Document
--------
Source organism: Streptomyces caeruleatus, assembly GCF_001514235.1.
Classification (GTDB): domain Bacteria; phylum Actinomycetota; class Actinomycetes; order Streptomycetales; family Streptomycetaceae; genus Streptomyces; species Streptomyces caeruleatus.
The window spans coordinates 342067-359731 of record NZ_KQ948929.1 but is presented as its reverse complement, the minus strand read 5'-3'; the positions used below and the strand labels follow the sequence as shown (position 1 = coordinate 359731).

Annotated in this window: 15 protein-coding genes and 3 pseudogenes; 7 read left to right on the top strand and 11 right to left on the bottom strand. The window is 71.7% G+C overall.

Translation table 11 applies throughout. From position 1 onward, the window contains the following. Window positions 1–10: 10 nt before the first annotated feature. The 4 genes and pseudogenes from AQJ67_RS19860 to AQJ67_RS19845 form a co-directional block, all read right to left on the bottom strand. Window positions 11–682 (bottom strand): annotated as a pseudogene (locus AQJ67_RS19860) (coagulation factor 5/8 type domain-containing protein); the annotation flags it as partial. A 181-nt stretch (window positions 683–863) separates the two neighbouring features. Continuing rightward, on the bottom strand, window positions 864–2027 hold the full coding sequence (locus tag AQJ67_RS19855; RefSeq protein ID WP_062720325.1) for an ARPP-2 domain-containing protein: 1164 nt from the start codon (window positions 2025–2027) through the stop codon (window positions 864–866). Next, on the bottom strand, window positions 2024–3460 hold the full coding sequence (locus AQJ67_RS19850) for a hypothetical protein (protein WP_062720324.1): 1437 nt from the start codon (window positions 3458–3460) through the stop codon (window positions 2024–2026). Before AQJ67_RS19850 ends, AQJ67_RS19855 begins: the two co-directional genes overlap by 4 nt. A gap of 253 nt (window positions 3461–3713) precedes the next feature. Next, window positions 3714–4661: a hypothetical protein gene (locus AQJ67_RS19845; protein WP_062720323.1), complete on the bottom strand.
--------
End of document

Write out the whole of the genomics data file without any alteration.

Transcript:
Source organism: Streptomyces caeruleatus, assembly GCF_001514235.1.
Classification (GTDB): domain Bacteria; phylum Actinomycetota; class Actinomycetes; order Streptomycetales; family Streptomycetaceae; genus Streptomyces; species Streptomyces caeruleatus.
The window spans coordinates 342067-359731 of record NZ_KQ948929.1 but is presented as its reverse complement, the minus strand read 5'-3'; the positions used below and the strand labels follow the sequence as shown (position 1 = coordinate 359731).

Annotated in this window: 15 protein-coding genes and 3 pseudogenes; 7 read left to right on the top strand and 11 right to left on the bottom strand. The window is 71.7% G+C overall.

Translation table 11 applies throughout. From position 1 onward, the window contains the following. Window positions 1–10: 10 nt before the first annotated feature. The 4 genes and pseudogenes from AQJ67_RS19860 to AQJ67_RS19845 form a co-directional block, all read right to left on the bottom strand. Window positions 11–682 (bottom strand): annotated as a pseudogene (locus AQJ67_RS19860) (coagulation factor 5/8 type domain-containing protein); the annotation flags it as partial. A 181-nt stretch (window positions 683–863) separates the two neighbouring features. Continuing rightward, on the bottom strand, window positions 864–2027 hold the full coding sequence (locus tag AQJ67_RS19855; RefSeq protein ID WP_062720325.1) for an ARPP-2 domain-containing protein: 1164 nt from the start codon (window positions 2025–2027) through the stop codon (window positions 864–866). Next, on the bottom strand, window positions 2024–3460 hold the full coding sequence (locus AQJ67_RS19850) for a hypothetical protein (protein WP_062720324.1): 1437 nt from the start codon (window positions 3458–3460) through the stop codon (window positions 2024–2026). Before AQJ67_RS19850 ends, AQJ67_RS19855 begins: the two co-directional genes overlap by 4 nt. A gap of 253 nt (window positions 3461–3713) precedes the next feature. Next, window positions 3714–4661: a hypothetical protein gene (locus AQJ67_RS19845; protein WP_062720323.1), complete on the bottom strand.